Head of comfort women foundation by South Korean government to resign amid pressure

A file photo taken on Jan 6, 2016, of a statue of a teenage girl symbolising former "comfort women", who served as sex slaves for Japanese soldiers during World War II, in front of the Japanese embassy in Seoul.
A file photo taken on Jan 6, 2016, of a statue of a teenage girl symbolising former "comfort women", who served as sex slaves for Japanese soldiers during World War II, in front of the Japanese embassy in Seoul.PHOTO: AFP

TOKYO (THE JAPAN NEWS/ASIA NEWS NETWORK) - The head of the foundation established by the South Korean government to assist former comfort women has expressed her intention to resign.

"The activities of the foundation will effectively end," a person related to the foundation told The Yomiuri Shimbun.

Ms Kim Tae Hyeon is chief of the Reconciliation and Healing Foundation based in Seoul. The establishment of the foundation was based on an agreement reached at the end of 2015 between Japan and South Korea over the issue of comfort women.

While the Japanese government has continued to ask the South Korean government to steadily implement the agreement, the end of the foundation's activities would mean that the measures for all former comfort women that were a pillar of the agreement have failed to be fully implemented.

South Korean President Moon Jae In promised to renegotiate the agreement with Japan during his presidential campaign.

Dr Chung Hyun Back, who assumed the post of gender equality and family minister in charge of the comfort women issue, indicated a plan to examine the foundation's activity.

"The possibility cannot be excluded that the foundation will enter into procedures for dissolution based on (the result of) the examination by the government," Yonhap News Agency reported.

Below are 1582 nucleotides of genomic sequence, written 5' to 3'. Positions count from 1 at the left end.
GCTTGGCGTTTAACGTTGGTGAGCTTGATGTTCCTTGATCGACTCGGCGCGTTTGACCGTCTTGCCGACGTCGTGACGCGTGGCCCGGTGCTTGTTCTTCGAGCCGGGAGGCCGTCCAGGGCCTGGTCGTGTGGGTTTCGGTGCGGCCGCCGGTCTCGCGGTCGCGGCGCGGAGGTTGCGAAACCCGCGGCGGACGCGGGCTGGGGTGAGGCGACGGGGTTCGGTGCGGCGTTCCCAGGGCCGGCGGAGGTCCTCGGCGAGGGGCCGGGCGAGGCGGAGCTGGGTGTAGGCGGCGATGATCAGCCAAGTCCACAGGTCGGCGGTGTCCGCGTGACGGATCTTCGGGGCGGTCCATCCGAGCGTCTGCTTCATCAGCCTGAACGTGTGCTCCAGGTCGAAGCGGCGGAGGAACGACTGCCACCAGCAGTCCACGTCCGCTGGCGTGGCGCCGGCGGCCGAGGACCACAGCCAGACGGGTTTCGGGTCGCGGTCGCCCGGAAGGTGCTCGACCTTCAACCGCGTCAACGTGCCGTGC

According to multiple sources related to the foundation, Ms Kim feels burdened by public opinion in South Korea, which is critical of the agreement with Japan and the foundation's activities.

At a meeting of the board of directors last Wednesday (July 19), she said she believes that she has fulfilled her role and expressed her intention to resign as chair.

The Japanese government has contributed 1 billion yen (S$12 million) to the foundation based on the agreement. The foundation was established in July 2016 and continued to ask for the former comfort women to accept the measures for about a year.

The foundation distributed about 100 million won (S$122,000) each to 36 out of 47 former comfort women who were alive at the time the agreement was reached. The original number was 46; one was added later.

The foundation plans to distribute about 20 million won to relatives and others of 199 former comfort women who died before the agreement was reached. According to Yonhap News Agency, 65 have received the money.

However, the former comfort women who live in facilities operated by assistance groups critical of the agreement have continued to reject the money.